U of A Community Invited to Silas Hunt Documentary Screening and Panel Discussion

U of A Community Invited to Silas Hunt Documentary Screening and Panel Discussion
Graphic by the Office of Admissions

FAYETTEVILLE, Ark. – University of Arkansas faculty, staff and students are invited to a virtual screening of Silas Hunt: A Documentary followed by a panel discussion from noon to 2 p.m. Thursday, Feb. 18. The event is a collaboration between the School of Law, the Office of Admissions, and the Arkansas Alumni Association.

Due to copyright restrictions, non-U of A personnel will not be permitted to participate in this event.

Click here to register.

THE DOCUMENTARY

Silas Hunt: A Documentary is the story of the first African American man to attend a Southern land grant university in modern times, as told by the people who knew him. Hunt, a decorated World War II veteran from Texarkana, enrolled in the University of Arkansas School of Law in February 1948. He only completed one semester of classes before becoming ill and withdrawing from school. He died the next year from tuberculosis, aggravated by injuries he received during the war.

Hunt's admission to the university began the process of integration at the University of Arkansas and in colleges and universities across the southern United States.

The film was commissioned by Donnie Dutton, dean of the School of Continuing Education. The 12-member staff of the media services department worked for 22 months to tell Hunt's life story, from his childhood, through his military service and to his time at the university. Christopher Erwin produced and directed the film from a script by Thomas Jordan.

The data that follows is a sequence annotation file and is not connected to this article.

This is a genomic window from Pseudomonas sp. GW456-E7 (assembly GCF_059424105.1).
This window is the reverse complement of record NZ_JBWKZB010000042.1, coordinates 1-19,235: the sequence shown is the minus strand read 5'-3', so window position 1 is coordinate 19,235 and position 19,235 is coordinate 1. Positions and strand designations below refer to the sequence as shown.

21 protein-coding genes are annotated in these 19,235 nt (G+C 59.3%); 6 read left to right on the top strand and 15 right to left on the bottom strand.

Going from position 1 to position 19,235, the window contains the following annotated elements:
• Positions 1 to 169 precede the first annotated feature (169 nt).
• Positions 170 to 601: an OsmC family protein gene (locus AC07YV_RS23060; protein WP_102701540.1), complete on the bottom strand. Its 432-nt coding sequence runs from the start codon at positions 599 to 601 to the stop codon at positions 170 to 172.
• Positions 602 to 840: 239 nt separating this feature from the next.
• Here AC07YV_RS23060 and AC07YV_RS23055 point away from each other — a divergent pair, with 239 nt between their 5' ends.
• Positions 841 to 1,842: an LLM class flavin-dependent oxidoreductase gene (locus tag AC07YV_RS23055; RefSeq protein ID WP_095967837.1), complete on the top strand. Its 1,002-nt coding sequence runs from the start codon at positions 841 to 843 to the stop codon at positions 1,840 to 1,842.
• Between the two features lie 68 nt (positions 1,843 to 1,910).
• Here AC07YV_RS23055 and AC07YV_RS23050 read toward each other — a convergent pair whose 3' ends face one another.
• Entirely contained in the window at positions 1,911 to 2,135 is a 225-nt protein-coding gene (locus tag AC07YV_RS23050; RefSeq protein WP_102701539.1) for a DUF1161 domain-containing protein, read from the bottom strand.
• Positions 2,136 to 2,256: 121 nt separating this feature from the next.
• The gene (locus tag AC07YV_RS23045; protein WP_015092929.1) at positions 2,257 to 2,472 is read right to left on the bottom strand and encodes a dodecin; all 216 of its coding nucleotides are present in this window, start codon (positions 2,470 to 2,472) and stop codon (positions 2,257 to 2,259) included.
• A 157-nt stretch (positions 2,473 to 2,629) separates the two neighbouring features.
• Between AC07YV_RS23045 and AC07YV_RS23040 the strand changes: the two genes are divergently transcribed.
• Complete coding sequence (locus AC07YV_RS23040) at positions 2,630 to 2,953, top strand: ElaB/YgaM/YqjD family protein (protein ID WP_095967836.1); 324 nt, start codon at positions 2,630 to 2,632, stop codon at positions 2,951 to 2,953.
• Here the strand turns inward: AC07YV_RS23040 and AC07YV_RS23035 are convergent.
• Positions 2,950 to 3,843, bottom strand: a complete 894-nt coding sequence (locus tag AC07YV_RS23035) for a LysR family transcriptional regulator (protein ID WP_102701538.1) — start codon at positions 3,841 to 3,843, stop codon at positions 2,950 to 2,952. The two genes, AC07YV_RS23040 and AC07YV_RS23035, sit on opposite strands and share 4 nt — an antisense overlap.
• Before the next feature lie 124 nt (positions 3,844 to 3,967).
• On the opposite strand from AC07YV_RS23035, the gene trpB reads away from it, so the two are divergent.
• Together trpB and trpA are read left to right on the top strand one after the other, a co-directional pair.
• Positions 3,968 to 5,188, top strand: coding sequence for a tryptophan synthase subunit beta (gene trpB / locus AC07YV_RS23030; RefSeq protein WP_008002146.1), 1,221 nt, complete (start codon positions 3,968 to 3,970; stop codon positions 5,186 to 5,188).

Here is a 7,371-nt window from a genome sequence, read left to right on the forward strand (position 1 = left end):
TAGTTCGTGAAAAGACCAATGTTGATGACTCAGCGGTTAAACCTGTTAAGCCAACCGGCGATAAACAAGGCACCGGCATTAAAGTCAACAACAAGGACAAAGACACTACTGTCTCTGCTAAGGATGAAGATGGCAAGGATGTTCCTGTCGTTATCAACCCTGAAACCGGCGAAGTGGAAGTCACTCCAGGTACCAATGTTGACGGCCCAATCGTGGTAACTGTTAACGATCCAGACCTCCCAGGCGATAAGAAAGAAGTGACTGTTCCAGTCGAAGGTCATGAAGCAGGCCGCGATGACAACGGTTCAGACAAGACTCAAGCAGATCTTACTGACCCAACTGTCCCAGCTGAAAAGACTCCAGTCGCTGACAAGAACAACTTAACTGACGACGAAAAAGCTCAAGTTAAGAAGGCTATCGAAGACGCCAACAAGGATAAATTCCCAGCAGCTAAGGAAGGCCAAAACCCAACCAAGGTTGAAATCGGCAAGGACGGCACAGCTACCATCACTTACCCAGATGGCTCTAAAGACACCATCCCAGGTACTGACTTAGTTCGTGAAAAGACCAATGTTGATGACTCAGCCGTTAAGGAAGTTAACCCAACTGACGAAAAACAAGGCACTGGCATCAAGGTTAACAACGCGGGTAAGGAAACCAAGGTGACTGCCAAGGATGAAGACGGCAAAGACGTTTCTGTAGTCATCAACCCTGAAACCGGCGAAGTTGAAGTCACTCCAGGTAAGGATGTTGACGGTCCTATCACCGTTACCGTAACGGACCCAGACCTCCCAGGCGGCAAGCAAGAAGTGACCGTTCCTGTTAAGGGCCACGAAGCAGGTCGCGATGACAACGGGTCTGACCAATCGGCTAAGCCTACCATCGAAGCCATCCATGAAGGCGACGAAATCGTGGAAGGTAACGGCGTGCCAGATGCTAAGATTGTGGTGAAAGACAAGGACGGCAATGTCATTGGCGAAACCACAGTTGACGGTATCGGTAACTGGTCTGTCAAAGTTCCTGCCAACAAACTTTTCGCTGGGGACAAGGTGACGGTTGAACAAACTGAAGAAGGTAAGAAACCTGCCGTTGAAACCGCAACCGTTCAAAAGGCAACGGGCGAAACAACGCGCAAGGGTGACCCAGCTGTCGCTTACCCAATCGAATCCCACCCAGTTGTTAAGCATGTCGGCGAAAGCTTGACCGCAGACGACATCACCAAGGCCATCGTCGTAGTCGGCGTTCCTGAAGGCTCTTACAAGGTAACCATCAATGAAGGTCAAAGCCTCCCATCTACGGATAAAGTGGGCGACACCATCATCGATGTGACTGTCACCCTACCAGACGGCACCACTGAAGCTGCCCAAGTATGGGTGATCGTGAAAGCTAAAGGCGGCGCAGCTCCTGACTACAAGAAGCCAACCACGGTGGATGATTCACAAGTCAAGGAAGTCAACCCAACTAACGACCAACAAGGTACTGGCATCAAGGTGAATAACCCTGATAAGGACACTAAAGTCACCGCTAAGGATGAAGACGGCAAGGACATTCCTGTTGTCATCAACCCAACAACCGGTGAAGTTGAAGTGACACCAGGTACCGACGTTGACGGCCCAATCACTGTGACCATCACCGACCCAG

Erwin, Jordan and assistant producer Brian Petty researched Hunt's life, dug up archival pictures and documents, and tracked down the people who knew Hunt during his life, including several who witnessed his experiences at the University of Arkansas. The team consulted with professional researchers in Washington, D.C., who helped him find material in the National Archives and the Library of Congress. Media services crews traveled 17,000 miles in 12 states, shot 56 hours of videotape, and found 2,500 documents and images to use in their 63-minute film.

PANEL DISCUSSION

Following the film screening, a lively panel discussion will take place. It will be led by Judge Wiley A. Branton Jr. (retired), Charles Robinson, provost and executive vice chancellor for academic and student affairs, and Romona L. West, director of diversity and inclusion at the Fulbright College of Arts and Sciences. 

The panel will be moderated by Donta Dismuke, president of the Black Law Student Association, and Dana McGee, vice president of the Black Law Student Association.

About the University of Arkansas: As Arkansas' flagship institution, the U of A provides an internationally competitive education in more than 200 academic programs. Founded in 1871, the U of A contributes more than $2.2 billion to Arkansas' economy through the teaching of new knowledge and skills, entrepreneurship and job development, discovery through research and creative activity while also providing training for professional disciplines. The Carnegie Foundation classifies the U of A among the top 3% of U.S. colleges and universities with the highest level of research activity. U.S. News & World Report ranks the U of A among the top public universities in the nation. See how the U of A works to build a better world at Arkansas Research News.

 

Contacts

Miranda Stith, communications intern
School of Law
479-575-7417, mvstith@uark.edu

Yusra Sultana, director of communications
School of Law
479-575-7417, ysultana@uark.edu

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